Let the world see those pearly whites.
Studies show that on average, young children usually smile up to 400 times in a single day. By contrast, adults typically only smile between 40-50 times in a day. Kind of a depressing statistic, huh? It’s true that as you get older, it can be a little bit harder to smile about things. But smiling isn’t just an odd contortion of face muscles, it’s the signal your body produces when everything is alright, when there are things to be happy about. When your brain is happy, it’s healthier. So even if you don’t have anything to explicitly smile about, it wouldn’t hurt to do a little extra smiling in a day.
When you smile, your brain releases increased amounts of beneficial chemicals like endorphins and cortisol. Why? I dunno, brain chemistry is weird like that. But those who smile more have been observed to have better health. Increased cortisol levels in the brain and body contribute to things like lower blood pressure, lower stress, and even higher endurance and pain resistance. It’s actually been scientifically proven that smiling and laughter makes it harder to feel pain. I guess that’s why they say laughter is the best medicine.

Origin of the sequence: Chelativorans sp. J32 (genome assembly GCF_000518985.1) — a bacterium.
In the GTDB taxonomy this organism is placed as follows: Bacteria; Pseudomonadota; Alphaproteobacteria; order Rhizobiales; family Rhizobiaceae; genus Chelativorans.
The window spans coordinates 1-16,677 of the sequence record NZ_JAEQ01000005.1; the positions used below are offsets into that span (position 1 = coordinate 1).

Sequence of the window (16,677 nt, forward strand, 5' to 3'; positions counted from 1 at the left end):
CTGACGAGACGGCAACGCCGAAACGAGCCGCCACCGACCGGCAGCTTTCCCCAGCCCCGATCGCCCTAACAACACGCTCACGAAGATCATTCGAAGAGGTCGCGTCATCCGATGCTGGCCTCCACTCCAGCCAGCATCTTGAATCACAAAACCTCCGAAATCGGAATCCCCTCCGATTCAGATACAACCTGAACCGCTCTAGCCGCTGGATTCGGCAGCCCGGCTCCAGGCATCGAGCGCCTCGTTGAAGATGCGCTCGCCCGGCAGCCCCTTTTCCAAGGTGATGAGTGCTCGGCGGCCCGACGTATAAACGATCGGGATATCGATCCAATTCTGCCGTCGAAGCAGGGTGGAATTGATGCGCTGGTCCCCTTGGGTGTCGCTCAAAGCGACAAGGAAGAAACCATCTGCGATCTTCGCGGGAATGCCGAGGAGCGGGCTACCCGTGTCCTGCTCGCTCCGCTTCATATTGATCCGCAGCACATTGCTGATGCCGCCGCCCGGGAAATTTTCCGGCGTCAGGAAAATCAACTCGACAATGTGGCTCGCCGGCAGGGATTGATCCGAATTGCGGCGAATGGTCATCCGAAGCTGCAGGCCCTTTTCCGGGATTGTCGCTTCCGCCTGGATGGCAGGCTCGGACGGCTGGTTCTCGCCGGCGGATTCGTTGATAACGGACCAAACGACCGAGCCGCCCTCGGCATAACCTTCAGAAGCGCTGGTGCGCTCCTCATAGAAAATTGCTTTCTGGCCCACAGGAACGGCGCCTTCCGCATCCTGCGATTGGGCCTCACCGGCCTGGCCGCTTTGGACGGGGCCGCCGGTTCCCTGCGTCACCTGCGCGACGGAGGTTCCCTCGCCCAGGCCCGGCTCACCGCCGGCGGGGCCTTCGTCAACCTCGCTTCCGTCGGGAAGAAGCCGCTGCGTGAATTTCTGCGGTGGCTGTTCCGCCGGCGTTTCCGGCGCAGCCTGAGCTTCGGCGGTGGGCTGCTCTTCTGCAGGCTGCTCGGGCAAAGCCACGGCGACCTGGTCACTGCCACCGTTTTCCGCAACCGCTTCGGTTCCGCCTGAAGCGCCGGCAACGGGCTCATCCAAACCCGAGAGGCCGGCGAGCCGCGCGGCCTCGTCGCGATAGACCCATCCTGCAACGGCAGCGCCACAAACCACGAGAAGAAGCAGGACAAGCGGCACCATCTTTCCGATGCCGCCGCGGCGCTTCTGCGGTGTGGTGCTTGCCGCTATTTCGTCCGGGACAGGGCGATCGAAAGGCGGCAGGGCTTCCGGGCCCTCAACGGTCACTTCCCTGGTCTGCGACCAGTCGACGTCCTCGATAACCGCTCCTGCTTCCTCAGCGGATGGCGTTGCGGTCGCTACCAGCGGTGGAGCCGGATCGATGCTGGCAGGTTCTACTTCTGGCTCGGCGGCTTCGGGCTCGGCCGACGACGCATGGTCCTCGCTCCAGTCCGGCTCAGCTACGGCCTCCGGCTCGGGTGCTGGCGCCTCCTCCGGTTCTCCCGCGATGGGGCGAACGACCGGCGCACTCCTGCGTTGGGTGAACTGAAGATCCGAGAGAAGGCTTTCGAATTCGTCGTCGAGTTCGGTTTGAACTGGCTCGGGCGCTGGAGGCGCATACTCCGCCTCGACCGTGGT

If you want to smile more, it’s actually a very simple process. When you get up in the morning and go to your bathroom mirror, just flash yourself a big smile. Don’t worry if you’re not photogenic, nobody’s looking. Just smile and strike a triumphant pose. Studies show that those who practice smiling in the morning tend to smile more easily in everyday life, which in turn contributes to general improvements in mood and temperament.
It’s okay to feel sad, of course. Don’t force yourself to smile if you’re really not feeling it. Just try to smile a little more every day, and you may find it gradually becoming easier to find things to smile about.